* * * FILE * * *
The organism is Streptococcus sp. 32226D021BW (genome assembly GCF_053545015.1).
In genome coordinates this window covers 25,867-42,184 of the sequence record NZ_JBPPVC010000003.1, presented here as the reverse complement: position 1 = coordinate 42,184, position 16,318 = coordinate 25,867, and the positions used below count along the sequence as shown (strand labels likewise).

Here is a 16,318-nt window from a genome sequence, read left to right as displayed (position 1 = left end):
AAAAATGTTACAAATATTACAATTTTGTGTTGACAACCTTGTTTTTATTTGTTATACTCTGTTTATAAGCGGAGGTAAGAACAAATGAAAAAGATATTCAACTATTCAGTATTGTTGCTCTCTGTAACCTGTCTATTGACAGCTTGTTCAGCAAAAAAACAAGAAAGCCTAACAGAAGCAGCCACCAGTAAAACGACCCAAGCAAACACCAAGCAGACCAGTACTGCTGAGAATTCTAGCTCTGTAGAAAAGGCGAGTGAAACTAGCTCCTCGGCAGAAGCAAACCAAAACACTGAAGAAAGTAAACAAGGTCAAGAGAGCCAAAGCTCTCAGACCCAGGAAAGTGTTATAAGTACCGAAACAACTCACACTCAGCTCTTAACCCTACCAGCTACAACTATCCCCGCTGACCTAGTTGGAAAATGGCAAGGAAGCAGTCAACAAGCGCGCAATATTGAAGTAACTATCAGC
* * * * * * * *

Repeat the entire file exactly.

The organism is Streptococcus sp. 32226D021BW (genome assembly GCF_053545015.1).
In genome coordinates this window covers 25,867-42,184 of the sequence record NZ_JBPPVC010000003.1, presented here as the reverse complement: position 1 = coordinate 42,184, position 16,318 = coordinate 25,867, and the positions used below count along the sequence as shown (strand labels likewise).

Here is a 16,318-nt window from a genome sequence, read left to right as displayed (position 1 = left end):
AAAAATGTTACAAATATTACAATTTTGTGTTGACAACCTTGTTTTTATTTGTTATACTCTGTTTATAAGCGGAGGTAAGAACAAATGAAAAAGATATTCAACTATTCAGTATTGTTGCTCTCTGTAACCTGTCTATTGACAGCTTGTTCAGCAAAAAAACAAGAAAGCCTAACAGAAGCAGCCACCAGTAAAACGACCCAAGCAAACACCAAGCAGACCAGTACTGCTGAGAATTCTAGCTCTGTAGAAAAGGCGAGTGAAACTAGCTCCTCGGCAGAAGCAAACCAAAACACTGAAGAAAGTAAACAAGGTCAAGAGAGCCAAAGCTCTCAGACCCAGGAAAGTGTTATAAGTACCGAAACAACTCACACTCAGCTCTTAACCCTACCAGCTACAACTATCCCCGCTGACCTAGTTGGAAAATGGCAAGGAAGCAGTCAACAAGCGCGCAATATTGAAGTAACTATCAGC